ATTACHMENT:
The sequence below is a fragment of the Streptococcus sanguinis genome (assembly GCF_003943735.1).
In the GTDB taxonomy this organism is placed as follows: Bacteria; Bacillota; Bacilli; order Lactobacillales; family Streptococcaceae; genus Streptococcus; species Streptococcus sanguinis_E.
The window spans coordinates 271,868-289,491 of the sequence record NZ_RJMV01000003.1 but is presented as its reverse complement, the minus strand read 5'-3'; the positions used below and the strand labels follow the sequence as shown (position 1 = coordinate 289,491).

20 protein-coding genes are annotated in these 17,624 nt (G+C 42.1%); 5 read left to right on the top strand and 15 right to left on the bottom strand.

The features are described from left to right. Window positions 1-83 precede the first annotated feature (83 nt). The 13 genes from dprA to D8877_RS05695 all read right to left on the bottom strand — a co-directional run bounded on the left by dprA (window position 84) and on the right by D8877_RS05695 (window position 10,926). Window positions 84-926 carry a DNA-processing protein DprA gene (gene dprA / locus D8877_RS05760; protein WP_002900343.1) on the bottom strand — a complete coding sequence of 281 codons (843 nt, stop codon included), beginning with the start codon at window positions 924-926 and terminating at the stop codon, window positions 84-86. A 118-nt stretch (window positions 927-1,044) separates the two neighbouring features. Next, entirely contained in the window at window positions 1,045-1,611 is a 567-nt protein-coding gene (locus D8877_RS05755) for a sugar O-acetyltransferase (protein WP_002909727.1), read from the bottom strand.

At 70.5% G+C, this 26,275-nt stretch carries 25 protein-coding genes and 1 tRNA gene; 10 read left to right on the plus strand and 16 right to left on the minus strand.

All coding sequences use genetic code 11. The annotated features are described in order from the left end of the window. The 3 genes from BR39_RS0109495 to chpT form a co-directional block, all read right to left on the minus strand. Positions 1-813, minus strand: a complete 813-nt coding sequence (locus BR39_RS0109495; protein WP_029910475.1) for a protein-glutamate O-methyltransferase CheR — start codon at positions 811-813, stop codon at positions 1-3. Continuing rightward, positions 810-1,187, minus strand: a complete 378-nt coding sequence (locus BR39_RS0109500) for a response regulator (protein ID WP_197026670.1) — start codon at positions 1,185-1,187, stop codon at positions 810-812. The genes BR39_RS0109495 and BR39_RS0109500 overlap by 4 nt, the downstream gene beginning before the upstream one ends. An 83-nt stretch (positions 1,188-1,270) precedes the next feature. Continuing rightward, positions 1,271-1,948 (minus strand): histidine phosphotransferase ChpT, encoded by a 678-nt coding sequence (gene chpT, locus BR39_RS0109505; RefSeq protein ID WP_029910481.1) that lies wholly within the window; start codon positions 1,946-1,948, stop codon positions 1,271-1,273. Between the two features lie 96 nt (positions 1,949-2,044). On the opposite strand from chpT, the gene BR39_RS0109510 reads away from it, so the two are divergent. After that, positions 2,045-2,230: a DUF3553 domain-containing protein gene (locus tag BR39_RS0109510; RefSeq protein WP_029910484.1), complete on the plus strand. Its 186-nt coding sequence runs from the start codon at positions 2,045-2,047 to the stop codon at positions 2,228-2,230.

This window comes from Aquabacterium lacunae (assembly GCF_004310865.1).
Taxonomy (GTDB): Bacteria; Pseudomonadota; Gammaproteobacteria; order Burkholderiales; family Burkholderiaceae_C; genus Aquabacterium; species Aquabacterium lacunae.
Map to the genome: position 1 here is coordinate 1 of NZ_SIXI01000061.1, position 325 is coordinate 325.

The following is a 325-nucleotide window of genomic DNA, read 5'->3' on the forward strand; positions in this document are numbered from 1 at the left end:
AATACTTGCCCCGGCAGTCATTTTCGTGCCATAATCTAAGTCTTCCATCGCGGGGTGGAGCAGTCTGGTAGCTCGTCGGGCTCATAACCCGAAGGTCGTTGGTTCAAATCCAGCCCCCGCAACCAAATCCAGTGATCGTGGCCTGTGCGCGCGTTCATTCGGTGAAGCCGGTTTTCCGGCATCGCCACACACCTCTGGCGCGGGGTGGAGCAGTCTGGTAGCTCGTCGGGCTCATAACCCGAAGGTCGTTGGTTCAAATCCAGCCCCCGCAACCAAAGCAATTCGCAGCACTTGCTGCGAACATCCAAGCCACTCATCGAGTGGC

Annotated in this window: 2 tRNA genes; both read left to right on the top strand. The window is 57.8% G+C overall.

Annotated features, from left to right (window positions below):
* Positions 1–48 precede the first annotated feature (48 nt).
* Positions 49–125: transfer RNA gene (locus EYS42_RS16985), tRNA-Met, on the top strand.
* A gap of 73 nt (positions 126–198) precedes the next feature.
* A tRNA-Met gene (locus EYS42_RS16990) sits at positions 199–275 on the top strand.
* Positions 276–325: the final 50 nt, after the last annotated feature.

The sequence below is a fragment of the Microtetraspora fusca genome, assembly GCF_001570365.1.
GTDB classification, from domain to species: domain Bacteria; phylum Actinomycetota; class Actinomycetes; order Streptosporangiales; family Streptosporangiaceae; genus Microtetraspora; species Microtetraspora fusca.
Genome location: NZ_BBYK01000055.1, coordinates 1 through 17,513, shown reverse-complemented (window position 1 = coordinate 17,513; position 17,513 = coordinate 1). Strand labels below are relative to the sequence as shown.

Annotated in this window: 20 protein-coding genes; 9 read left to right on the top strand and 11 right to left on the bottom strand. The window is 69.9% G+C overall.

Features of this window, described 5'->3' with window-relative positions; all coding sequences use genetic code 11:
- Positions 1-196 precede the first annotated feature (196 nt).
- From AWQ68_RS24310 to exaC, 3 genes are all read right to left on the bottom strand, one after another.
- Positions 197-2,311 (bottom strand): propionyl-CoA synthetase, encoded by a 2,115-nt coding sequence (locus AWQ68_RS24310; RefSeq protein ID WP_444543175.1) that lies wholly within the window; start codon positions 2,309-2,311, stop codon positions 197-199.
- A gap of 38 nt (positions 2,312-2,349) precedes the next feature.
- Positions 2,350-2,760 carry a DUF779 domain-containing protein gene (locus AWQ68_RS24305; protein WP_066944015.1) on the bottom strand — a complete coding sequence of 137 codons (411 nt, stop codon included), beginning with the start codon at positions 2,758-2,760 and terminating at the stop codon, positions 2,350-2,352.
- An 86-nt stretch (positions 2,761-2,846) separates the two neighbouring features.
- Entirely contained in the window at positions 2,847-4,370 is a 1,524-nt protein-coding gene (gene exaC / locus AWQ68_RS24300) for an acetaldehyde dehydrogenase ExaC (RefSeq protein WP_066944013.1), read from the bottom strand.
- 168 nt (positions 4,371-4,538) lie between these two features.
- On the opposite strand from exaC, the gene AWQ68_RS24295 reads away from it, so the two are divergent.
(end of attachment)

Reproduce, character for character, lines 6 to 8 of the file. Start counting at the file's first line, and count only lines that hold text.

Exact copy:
At 70.5% G+C, this 26,275-nt stretch carries 25 protein-coding genes and 1 tRNA gene; 10 read left to right on the plus strand and 16 right to left on the minus strand.

All coding sequences use genetic code 11. The annotated features are described in order from the left end of the window. The 3 genes from BR39_RS0109495 to chpT form a co-directional block, all read right to left on the minus strand. Positions 1-813, minus strand: a complete 813-nt coding sequence (locus BR39_RS0109495; protein WP_029910475.1) for a protein-glutamate O-methyltransferase CheR — start codon at positions 811-813, stop codon at positions 1-3. Continuing rightward, positions 810-1,187, minus strand: a complete 378-nt coding sequence (locus BR39_RS0109500) for a response regulator (protein ID WP_197026670.1) — start codon at positions 1,185-1,187, stop codon at positions 810-812. The genes BR39_RS0109495 and BR39_RS0109500 overlap by 4 nt, the downstream gene beginning before the upstream one ends. An 83-nt stretch (positions 1,188-1,270) precedes the next feature. Continuing rightward, positions 1,271-1,948 (minus strand): histidine phosphotransferase ChpT, encoded by a 678-nt coding sequence (gene chpT, locus BR39_RS0109505; RefSeq protein ID WP_029910481.1) that lies wholly within the window; start codon positions 1,946-1,948, stop codon positions 1,271-1,273. Between the two features lie 96 nt (positions 1,949-2,044). On the opposite strand from chpT, the gene BR39_RS0109510 reads away from it, so the two are divergent. After that, positions 2,045-2,230: a DUF3553 domain-containing protein gene (locus tag BR39_RS0109510; RefSeq protein WP_029910484.1), complete on the plus strand. Its 186-nt coding sequence runs from the start codon at positions 2,045-2,047 to the stop codon at positions 2,228-2,230.

This window comes from Aquabacterium lacunae (assembly GCF_004310865.1).